A Libertarian Walks Into a Bear, by Matthew Hongoltz-Hetling*****

How much would you pay right now to laugh out loud, and laugh hard, about something that has nothing whatsoever to do with current events? Exactly. My thanks go to Net Galley and Perseus Books for the review copy. This book is for sale now.

The author is a journalist who caught wind of a tiny hamlet in New Hampshire that was taken over by libertarians:

“The four libertarians who came to New Hampshire had thinner wallets than…other would-be utopians, but they had a new angle they believed would help them move the Free Town Project out of the realm of marijuana-hazed reveries and into reality. Instead of building from scratch, they would harness the power and infrastructure of an existing town—just as a rabies parasite can co-opt the brain of a much larger organism and force it work against its own interests, the libertarians planned to apply just a bit of pressure in such a way that an entire town could be steered toward liberty.” 

By the time the long-term denizens of Grafton realized the extent of the mayhem that these people intended, they discovered that “the libertarians were operating under vampire rules—the invitation to enter, once offered, could not be rescinded…At the same time the Free Towners set themselves to shaping the community to their liking, the town’s bears were working to create their own utopia.”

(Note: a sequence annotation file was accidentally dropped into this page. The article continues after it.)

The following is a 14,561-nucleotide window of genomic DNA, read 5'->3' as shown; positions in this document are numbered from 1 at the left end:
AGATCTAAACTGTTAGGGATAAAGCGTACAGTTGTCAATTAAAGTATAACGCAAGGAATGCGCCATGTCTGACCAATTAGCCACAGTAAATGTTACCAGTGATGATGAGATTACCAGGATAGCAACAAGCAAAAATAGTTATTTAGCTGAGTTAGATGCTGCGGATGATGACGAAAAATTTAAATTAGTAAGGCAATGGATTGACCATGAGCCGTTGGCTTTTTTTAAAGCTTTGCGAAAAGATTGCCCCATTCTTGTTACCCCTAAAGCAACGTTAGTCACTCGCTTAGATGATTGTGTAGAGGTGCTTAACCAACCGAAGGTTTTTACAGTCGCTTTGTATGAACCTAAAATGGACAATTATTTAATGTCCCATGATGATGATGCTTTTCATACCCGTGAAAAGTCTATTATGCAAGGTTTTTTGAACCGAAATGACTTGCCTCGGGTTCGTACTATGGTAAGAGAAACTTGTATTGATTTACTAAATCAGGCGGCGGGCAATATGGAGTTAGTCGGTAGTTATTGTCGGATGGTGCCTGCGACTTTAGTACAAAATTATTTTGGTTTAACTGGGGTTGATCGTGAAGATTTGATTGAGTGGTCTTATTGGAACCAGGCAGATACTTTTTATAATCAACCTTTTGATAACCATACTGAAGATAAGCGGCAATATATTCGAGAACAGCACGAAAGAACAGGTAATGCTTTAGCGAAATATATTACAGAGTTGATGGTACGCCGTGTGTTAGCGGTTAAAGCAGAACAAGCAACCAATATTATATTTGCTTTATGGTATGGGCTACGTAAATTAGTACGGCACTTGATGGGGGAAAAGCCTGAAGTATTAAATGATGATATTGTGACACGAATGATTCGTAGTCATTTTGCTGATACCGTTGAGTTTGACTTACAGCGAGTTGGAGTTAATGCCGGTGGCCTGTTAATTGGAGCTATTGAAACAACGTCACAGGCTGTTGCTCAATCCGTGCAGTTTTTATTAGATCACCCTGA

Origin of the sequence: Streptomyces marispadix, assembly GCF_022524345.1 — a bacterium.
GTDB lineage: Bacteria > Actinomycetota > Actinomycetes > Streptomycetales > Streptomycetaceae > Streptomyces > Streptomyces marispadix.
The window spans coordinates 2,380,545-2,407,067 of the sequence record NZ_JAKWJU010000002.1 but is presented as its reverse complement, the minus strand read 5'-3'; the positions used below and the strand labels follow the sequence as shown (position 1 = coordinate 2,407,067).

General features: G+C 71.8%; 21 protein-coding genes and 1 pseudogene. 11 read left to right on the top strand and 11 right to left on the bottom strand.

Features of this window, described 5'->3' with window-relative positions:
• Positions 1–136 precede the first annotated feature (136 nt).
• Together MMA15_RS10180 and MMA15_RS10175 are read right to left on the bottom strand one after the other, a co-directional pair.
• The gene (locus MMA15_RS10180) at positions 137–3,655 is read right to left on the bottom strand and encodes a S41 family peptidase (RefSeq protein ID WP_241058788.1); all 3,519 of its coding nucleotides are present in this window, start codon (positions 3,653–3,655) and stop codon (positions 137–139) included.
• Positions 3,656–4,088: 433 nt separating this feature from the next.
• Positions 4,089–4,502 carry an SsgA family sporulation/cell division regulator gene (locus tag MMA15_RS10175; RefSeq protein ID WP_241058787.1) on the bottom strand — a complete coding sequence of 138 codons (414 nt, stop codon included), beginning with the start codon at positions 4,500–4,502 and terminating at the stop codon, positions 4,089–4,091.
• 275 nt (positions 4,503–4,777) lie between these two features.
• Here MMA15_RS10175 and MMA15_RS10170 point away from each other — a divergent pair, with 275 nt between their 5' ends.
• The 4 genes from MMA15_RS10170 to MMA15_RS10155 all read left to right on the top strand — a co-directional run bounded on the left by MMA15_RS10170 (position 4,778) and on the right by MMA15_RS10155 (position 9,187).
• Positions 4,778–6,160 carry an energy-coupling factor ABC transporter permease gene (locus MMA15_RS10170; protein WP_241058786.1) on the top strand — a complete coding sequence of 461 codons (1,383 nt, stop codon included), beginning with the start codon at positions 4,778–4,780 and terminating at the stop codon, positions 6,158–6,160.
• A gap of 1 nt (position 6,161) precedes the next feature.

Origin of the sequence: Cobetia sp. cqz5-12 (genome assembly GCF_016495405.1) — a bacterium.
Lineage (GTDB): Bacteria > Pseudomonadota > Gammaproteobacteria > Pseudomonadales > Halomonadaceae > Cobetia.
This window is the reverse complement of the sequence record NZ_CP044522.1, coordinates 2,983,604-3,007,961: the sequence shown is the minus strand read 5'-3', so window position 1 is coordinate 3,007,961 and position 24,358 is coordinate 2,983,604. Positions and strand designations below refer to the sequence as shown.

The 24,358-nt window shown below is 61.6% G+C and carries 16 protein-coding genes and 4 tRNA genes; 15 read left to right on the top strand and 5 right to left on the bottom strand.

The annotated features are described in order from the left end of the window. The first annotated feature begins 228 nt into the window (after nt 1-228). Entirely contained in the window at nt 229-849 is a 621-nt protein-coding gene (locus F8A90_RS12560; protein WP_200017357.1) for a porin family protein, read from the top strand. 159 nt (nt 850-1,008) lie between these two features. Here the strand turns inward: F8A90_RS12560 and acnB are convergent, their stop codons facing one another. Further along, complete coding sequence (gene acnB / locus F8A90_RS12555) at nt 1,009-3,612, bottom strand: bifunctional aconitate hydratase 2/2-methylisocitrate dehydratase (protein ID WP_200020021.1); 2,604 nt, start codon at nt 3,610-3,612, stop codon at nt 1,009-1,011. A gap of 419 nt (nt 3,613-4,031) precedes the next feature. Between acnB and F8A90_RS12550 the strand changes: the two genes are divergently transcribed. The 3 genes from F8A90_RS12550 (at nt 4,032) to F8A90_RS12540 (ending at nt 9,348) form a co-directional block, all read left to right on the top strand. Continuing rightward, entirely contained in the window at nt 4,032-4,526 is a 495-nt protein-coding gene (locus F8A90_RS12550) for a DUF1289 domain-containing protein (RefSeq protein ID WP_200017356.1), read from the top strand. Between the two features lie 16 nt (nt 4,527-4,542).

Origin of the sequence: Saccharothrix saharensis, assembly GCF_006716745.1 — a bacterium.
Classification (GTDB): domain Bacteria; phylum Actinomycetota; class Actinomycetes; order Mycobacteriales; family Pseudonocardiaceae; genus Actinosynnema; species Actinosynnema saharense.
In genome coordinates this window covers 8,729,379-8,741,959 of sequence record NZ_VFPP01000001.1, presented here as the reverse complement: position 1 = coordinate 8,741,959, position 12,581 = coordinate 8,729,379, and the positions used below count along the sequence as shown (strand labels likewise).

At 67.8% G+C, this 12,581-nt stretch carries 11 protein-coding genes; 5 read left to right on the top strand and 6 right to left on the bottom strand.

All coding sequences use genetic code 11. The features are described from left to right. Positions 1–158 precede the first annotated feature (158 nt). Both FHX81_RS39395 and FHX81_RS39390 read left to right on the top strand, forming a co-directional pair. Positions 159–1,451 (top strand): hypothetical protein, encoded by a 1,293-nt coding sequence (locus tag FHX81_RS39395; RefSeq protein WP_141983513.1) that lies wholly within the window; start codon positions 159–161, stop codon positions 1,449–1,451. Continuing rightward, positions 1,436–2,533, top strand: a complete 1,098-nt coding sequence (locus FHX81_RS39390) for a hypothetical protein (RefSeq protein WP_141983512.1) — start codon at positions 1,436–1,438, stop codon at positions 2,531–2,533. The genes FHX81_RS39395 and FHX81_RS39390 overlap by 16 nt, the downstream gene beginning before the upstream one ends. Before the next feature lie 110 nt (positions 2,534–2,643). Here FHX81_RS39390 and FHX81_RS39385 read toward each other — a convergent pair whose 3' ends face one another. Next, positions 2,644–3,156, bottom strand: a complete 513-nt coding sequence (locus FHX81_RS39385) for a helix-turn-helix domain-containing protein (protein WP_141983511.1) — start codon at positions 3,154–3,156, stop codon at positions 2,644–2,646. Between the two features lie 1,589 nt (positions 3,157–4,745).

The newcomers’ idea of liberty meant no enforcement of any law, and no taxes, even for basic infrastructure and services. And when the local bear population blossomed, it was every Free Towner for herself.

Hongoltz-Hetling provides a succinct history of the town, then introduces a handful of the key players. There’s a man that buys and lives in a church in order to avoid paying taxes; an Earth Mother type that decides the bears are hungry and should receive free donuts, seeds, and grains daily in her own backyard; several tent dwellers that eschew basic hygiene and food safety; and oh, so many, many bears. Some of the townspeople are identified by name, but those that prefer anonymity are identified by colorful nicknames.

At the outset we see jaw-dropping levels of eccentricity coupled with hilarious anecdotes, and true to his journalistic calling, the author spends a good deal of time in this tiny, lawless burg, and so he reports events not second hand, but from his own experience. My favorite part is the showdown between Hurricane the Guard Llama and an ursine interloper looking for mutton on the hoof. Another is the conflict between “Beretta,” the resident next door to “Doughnut Lady,” who hates all bears primarily because they are fat.

Eventually things take a darker, more tragic turn for some; the most impressive aspect of this story is the seamless manner in which the author segues from the hilarious to the heartbreaking, and then brings us back up for air.

Ultimately, the bears are emblematic of the need human beings have for cooperation and organization.

Though the material used for this story is rich and original, it takes a gifted wordsmith like Hongoltz-Hetling to craft it into a darkly amusing tale of this caliber. If I were to change one thing, I would lose the digression near the middle of the book with regard to typhus, Tunisia, and diseases shared by bears. It slows the pace and could easily be whittled down to a single paragraph. But the rest of this book is so engaging that I cannot reduce my rating by even half a star. My advice is to skim that passage, which eats up about five percent of an otherwise perfectly executed narrative, unless of course you like that aspect of it.